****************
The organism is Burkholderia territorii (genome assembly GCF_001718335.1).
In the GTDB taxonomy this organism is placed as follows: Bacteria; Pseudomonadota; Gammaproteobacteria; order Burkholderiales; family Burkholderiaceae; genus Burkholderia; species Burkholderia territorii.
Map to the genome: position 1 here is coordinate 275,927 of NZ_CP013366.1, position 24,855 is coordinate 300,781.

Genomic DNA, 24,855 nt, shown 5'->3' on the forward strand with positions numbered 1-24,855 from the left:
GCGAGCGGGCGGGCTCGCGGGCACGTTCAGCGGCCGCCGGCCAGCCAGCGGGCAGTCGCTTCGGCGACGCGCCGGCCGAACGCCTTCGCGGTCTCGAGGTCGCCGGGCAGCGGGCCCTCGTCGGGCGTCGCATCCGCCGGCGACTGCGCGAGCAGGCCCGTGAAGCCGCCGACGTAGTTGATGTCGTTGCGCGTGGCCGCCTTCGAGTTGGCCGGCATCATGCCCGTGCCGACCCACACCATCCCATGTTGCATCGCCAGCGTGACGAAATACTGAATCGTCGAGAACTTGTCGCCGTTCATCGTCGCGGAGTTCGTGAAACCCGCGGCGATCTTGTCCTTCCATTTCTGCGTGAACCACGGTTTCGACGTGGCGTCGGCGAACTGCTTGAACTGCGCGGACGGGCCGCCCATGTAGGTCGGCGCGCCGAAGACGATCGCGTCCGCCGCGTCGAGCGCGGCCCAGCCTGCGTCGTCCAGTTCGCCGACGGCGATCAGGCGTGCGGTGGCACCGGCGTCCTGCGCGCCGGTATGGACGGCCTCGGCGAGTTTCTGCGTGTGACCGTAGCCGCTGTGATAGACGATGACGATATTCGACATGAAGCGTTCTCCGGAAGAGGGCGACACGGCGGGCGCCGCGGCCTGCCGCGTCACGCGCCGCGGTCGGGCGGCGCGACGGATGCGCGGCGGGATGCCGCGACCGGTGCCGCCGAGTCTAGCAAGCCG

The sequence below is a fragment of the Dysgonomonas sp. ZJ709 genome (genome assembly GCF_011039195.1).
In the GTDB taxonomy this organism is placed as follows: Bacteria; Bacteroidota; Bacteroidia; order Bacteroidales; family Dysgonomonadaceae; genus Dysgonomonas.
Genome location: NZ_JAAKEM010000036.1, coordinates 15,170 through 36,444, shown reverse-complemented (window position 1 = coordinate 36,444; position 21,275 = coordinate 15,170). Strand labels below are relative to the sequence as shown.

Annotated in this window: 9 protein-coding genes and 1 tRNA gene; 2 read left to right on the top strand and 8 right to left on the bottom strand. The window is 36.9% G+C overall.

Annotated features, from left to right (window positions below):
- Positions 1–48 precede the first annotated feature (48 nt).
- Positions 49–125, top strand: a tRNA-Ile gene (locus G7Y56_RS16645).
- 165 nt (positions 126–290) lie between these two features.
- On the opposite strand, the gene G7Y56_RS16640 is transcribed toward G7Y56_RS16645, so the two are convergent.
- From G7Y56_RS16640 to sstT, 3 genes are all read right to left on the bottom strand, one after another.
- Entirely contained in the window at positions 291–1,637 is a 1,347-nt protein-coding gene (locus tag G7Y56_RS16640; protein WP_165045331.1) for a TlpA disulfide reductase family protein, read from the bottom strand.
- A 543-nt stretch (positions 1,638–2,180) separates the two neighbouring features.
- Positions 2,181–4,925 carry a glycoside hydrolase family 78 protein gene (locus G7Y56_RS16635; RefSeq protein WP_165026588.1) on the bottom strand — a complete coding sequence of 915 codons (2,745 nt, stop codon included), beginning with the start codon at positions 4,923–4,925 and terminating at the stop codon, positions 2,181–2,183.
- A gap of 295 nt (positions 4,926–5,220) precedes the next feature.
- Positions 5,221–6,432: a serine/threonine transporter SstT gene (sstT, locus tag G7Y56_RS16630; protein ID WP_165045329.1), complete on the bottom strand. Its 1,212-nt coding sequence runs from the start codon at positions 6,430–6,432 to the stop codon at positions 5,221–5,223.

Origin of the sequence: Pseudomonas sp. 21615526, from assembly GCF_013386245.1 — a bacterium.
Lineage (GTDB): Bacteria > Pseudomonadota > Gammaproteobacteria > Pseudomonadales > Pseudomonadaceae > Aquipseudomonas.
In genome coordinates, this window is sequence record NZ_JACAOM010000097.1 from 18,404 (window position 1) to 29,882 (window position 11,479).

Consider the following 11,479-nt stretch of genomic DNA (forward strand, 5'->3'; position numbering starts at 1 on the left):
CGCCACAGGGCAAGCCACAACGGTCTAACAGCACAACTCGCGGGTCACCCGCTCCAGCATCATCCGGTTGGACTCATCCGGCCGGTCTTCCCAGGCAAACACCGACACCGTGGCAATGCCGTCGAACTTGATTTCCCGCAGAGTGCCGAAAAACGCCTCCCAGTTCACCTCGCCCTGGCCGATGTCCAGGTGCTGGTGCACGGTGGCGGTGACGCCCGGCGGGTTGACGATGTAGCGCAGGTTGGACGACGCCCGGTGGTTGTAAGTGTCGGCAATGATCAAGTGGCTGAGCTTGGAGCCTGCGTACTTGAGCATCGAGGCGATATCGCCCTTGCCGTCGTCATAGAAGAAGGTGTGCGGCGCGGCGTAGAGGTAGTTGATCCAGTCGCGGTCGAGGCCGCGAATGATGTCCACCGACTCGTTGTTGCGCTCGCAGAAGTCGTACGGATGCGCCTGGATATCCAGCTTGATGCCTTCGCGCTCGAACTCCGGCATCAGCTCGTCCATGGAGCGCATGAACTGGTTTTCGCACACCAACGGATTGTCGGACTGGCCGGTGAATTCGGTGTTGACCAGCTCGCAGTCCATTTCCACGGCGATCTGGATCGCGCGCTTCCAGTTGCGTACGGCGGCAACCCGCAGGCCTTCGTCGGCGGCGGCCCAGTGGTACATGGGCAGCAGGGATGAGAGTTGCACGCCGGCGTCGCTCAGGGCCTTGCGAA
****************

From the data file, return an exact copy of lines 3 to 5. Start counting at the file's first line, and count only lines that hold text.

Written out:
Map to the genome: position 1 here is coordinate 275,927 of NZ_CP013366.1, position 24,855 is coordinate 300,781.

Genomic DNA, 24,855 nt, shown 5'->3' on the forward strand with positions numbered 1-24,855 from the left:
GCGAGCGGGCGGGCTCGCGGGCACGTTCAGCGGCCGCCGGCCAGCCAGCGGGCAGTCGCTTCGGCGACGCGCCGGCCGAACGCCTTCGCGGTCTCGAGGTCGCCGGGCAGCGGGCCCTCGTCGGGCGTCGCATCCGCCGGCGACTGCGCGAGCAGGCCCGTGAAGCCGCCGACGTAGTTGATGTCGTTGCGCGTGGCCGCCTTCGAGTTGGCCGGCATCATGCCCGTGCCGACCCACACCATCCCATGTTGCATCGCCAGCGTGACGAAATACTGAATCGTCGAGAACTTGTCGCCGTTCATCGTCGCGGAGTTCGTGAAACCCGCGGCGATCTTGTCCTTCCATTTCTGCGTGAACCACGGTTTCGACGTGGCGTCGGCGAACTGCTTGAACTGCGCGGACGGGCCGCCCATGTAGGTCGGCGCGCCGAAGACGATCGCGTCCGCCGCGTCGAGCGCGGCCCAGCCTGCGTCGTCCAGTTCGCCGACGGCGATCAGGCGTGCGGTGGCACCGGCGTCCTGCGCGCCGGTATGGACGGCCTCGGCGAGTTTCTGCGTGTGACCGTAGCCGCTGTGATAGACGATGACGATATTCGACATGAAGCGTTCTCCGGAAGAGGGCGACACGGCGGGCGCCGCGGCCTGCCGCGTCACGCGCCGCGGTCGGGCGGCGCGACGGATGCGCGGCGGGATGCCGCGACCGGTGCCGCCGAGTCTAGCAAGCCG